Power plays are the result of wanting to be in control or a desire to prove superiority over someone else. The thing to realize is that everyone is seeking control.
Power plays erupt either in outright client versus advisor clashes or, more typically, subtle but strong undertows, which can drown a meeting process.
How can you make sure that you are not engaged in a client/advisor power play? And, if you already are involved, how do you get yourself out of that situation? Let’s find out.
Power plays come in different forms. Here are my top four power plays that clients and advisors typically use with one another to try and gain an advantage.
1. Using old-school manipulative selling methods always puts your clients on the defense and ignites their power play fire. As soon as they feel you trying to push, pull or sell them something, their immediate reaction is to defend themselves.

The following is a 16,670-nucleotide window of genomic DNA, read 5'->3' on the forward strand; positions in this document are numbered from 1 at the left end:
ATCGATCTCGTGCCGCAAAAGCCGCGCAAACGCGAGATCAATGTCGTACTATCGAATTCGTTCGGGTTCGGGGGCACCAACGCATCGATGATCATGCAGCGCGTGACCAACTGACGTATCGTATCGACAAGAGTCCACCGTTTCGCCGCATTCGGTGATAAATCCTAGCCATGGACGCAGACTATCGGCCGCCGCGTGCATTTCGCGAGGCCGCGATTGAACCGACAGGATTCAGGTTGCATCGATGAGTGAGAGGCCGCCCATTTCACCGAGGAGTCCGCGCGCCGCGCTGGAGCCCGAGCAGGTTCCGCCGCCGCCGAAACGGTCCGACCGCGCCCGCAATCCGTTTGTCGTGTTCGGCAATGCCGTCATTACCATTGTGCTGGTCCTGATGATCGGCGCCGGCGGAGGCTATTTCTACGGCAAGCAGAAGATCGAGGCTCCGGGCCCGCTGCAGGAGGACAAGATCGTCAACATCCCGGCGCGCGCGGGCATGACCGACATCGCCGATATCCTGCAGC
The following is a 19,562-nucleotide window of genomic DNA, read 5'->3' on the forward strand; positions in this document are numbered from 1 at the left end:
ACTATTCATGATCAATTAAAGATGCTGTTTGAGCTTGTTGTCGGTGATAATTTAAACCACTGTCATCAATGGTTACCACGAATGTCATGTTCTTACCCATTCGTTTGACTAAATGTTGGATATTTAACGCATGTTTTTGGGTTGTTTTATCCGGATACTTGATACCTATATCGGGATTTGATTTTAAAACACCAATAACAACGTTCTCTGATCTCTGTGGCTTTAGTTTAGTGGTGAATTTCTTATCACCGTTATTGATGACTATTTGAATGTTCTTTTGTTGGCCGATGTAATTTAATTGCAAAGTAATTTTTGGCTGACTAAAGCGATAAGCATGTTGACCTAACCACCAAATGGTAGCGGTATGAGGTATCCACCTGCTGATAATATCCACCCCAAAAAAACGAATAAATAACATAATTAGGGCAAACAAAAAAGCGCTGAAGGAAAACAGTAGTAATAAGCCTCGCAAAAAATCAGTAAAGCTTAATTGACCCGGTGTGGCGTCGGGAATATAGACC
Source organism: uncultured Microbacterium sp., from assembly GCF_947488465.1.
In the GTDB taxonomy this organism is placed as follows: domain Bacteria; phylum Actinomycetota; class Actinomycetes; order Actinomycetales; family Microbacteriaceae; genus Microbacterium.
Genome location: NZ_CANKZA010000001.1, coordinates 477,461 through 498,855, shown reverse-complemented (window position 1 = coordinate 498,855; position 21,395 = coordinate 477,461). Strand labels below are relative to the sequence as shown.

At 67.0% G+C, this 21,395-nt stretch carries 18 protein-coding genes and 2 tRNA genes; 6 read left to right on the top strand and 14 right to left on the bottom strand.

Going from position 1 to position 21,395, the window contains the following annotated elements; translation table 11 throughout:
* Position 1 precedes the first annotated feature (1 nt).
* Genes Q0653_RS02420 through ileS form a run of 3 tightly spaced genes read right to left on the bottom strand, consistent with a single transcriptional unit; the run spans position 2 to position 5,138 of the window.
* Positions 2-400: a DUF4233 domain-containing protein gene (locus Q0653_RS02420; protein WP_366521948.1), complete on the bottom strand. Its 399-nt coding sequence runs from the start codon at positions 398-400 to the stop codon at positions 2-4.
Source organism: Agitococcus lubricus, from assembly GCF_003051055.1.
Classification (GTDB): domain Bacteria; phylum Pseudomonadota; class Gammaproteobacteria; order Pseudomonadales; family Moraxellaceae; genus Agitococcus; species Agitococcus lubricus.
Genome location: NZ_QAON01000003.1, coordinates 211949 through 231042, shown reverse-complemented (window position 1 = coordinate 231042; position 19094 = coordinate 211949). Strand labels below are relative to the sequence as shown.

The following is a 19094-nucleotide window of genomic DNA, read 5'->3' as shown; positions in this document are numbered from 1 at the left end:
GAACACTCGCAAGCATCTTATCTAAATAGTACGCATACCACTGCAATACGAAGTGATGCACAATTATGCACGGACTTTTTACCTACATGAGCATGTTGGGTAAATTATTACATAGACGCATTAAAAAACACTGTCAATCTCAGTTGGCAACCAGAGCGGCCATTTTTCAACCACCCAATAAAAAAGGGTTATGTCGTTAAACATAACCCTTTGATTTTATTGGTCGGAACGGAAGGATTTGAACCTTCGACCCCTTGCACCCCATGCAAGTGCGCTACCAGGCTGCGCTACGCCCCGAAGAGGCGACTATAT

Defending is a way of solidifying their position with you — a type of power play. So, they hide from you. And, when clients hide, they feel more in control.
So, to reduce or eliminate this power play, don’t use old-school manipulative selling using old-school techniques such as closing, hot buttons, probing, trial closes, etc.
2. Clients often have ideas and opinions counter to yours. If you try to correct them, they will back up to protect themselves, especially their egos. Many power plays are just a clash of egos — you trying to prove you know more than your client or vice versa. This is a never-ending cycle that can only get worse as the meetings go on.
If I’m going to challenge a client in any way, I’m going to ask permission to do so: “Mr. Client, is it OK if I challenge you a bit? Is it OK if I upset you a little? Suppose you discovered that the information you have is incorrect; would you shoot the messenger?”